Reserve cap rewrite fails, math placement goes to governor

Reserve cap rewrite fails, math placement goes to governor

(Calif.) A bill that would have given school districts more flexibility over the use of reserve funds failed to win passage out of the Legislature late last week as the session ended.

Two other major education bills also stalled – at least for now: One that would have created a new grant program to help schools battle chronic attendance problems in kindergarten through third grades; a second that would have used income from specialized license plates to support violence prevention programs.

Meanwhile, three measures moved to the governor’s desk: a bill modifying the definition of long-term English learners; a requirement that districts adopt clearly defined math placement policies; and authorization for community colleges to partner with K-12 districts for “seamless” student transition.

Although the pool of education bills wasn’t especially high profile this year, the reserve cap issue was one that generated a fair amount of controversy because it largely pitted school administrators against the powerful teachers’ unions.

Established in a last minute budget deal a year ago, the reserve cap provision limits the amount of money school districts can hold in savings. SB 799 by Senators Jerry Hill, D-San Mateo and Steve Glazer, D-Orinda, would have established a recommended reserve goal of 17 percent and modified requirements so that money set aside by districts for emergencies, large technology purchases and major construction would not be counted inside the cap.

The proposal was introduced in mid-August with the backing of the California School Boards Association, League of Women Voters of California, California State PTA and Children Now but never got serious consideration in either house.

Also failing to pass out this session was AB 1014 by Assemblyman Tony Thurmond, D-Richmond, which would have established the Early Intervention Attendance grant program designed to help schools battle chronic attendance problems in kindergarten through third grades.

Under the program, schools would agree to track and report to the California Department of Education student attendance data, including tardiness, chronic absences and truancy. A spokeswoman for the Assemblyman said his plan is to bring the bill back in January.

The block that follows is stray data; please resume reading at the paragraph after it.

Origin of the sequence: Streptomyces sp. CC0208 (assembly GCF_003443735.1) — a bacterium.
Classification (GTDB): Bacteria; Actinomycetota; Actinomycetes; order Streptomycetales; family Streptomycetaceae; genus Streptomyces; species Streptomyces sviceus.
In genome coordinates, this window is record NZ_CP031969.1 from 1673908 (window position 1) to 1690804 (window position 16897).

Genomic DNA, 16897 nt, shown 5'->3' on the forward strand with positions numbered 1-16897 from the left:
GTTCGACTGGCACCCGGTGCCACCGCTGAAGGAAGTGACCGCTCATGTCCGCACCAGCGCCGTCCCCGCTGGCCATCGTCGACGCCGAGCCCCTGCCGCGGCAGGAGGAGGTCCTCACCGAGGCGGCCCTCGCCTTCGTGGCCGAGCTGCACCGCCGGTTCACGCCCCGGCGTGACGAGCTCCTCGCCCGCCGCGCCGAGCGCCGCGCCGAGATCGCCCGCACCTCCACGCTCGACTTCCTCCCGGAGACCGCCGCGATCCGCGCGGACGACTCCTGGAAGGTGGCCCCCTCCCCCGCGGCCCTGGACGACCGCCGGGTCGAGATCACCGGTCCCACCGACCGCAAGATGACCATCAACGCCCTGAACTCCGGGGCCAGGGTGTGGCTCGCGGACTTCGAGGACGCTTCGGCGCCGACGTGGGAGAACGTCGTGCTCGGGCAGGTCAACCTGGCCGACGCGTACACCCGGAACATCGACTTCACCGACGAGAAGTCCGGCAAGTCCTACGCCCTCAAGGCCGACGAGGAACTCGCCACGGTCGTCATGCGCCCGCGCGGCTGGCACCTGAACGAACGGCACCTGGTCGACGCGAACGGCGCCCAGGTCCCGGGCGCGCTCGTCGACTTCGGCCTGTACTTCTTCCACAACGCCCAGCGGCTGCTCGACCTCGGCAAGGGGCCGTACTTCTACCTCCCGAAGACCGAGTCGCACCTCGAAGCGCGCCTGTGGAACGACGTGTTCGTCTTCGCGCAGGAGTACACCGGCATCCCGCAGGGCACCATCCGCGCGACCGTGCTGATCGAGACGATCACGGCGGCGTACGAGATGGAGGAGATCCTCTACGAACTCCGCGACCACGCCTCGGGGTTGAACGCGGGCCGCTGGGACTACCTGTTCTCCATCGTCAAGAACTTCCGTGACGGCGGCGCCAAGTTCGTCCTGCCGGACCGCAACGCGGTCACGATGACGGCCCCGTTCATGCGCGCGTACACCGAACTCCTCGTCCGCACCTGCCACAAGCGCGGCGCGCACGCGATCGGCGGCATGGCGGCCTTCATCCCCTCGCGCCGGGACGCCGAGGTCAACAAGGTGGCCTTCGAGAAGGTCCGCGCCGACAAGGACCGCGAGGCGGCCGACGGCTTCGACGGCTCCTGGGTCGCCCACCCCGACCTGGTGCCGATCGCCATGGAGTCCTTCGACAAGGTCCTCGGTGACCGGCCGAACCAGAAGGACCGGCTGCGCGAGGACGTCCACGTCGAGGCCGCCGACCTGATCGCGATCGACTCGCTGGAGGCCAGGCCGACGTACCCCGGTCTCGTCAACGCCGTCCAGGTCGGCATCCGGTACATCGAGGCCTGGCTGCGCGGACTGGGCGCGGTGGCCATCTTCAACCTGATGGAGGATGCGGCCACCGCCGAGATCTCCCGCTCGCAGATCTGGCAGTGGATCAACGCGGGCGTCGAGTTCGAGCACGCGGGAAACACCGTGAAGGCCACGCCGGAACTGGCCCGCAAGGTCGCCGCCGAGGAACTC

AB 63 by Assemblywoman Susan Bonilla, D-Concord, would have deposited fees collected from the sale of specialized license plates into the School Violence Prevention Fund, which would also have been created by the legislation. But the plan failed to win support, dying before the Senate Appropriations Committee.

Among the education bills moving on to the governor’s desk is SB 750 by Sen. Tony Mendoza, D-Artesia, which expands the definition of the “long-term English learner” aimed at ensuring these students do not become “invisible” or fall through the cracks.

The bill would make several changes including expansion of the grade levels where students at risk of becoming long-term English learners can be identified – from grades five through 11 to grades three to 12.

SB 359 by Sen. Holly Mitchell, D-Los Angeles, would require school districts to adopt mathematic placement policies governing incoming ninth graders by the beginning of the 2016-17 school year.

Moved out of the Senate as last Friday night’s deadline approached, the bill attempts to establish a “fair, objective and transparent” system for earmarking students in high school math. Currently, state law is silent on how schools perform this duty.

Also now before the governor is AB 288 by Assembly Republican Leader Kristin Olsen of Modesto and Assemblyman Chris Holden, D-Pasadena which authorizes a community college to enter into a College and Career Access Pathways partnership with the governing board of a school district in its immediate service area.

The bill clarifies that any remedial courses taught by community college faculty can only be offered to high school students who test as non-proficient in grade 10 or 11. It also establishes a process under which high schools and community colleges provide remediation courses as an  intervention in the student's junior or senior year.

In a joint statement, the lawmakers said the bill will make “community college courses more accessible to high schools students,”  and help to “ignite their sense of purpose and drive that is essential in today’s fast-paced world, while improving their eligibility for a wider range of jobs early on.”

Other bills of interest that passed on to the governor:

  • AB 580, authored by Assembly Member Patrick O'Donnell (D-Long Beach), would require the education department to develop model referral protocols for school staff to quickly and appropriately address students’ mental health needs. The bill was sent to the governor with overwhelming support.
  • SB 111 would provide a 20 percent match of federal funds for schools on or near military bases. Author Sen. Jean Fuller, R-Bakersfield, has said the bill is an opportunity to help address much needed school repairs.
  • Another bill aimed at helping students of military families, SB 369, authored by Sen. Marty Block, D-San Diego, would require the education department to track attendance, dropout and graduation rates, and other enrollment data for military students.
  • SB 451, authored by Sen. Ricardo Lara, D-Bell Gardens, would revise requirements for comprehensive educational counseling programs to expand and further develop college and career success, postsecondary and technical education counseling.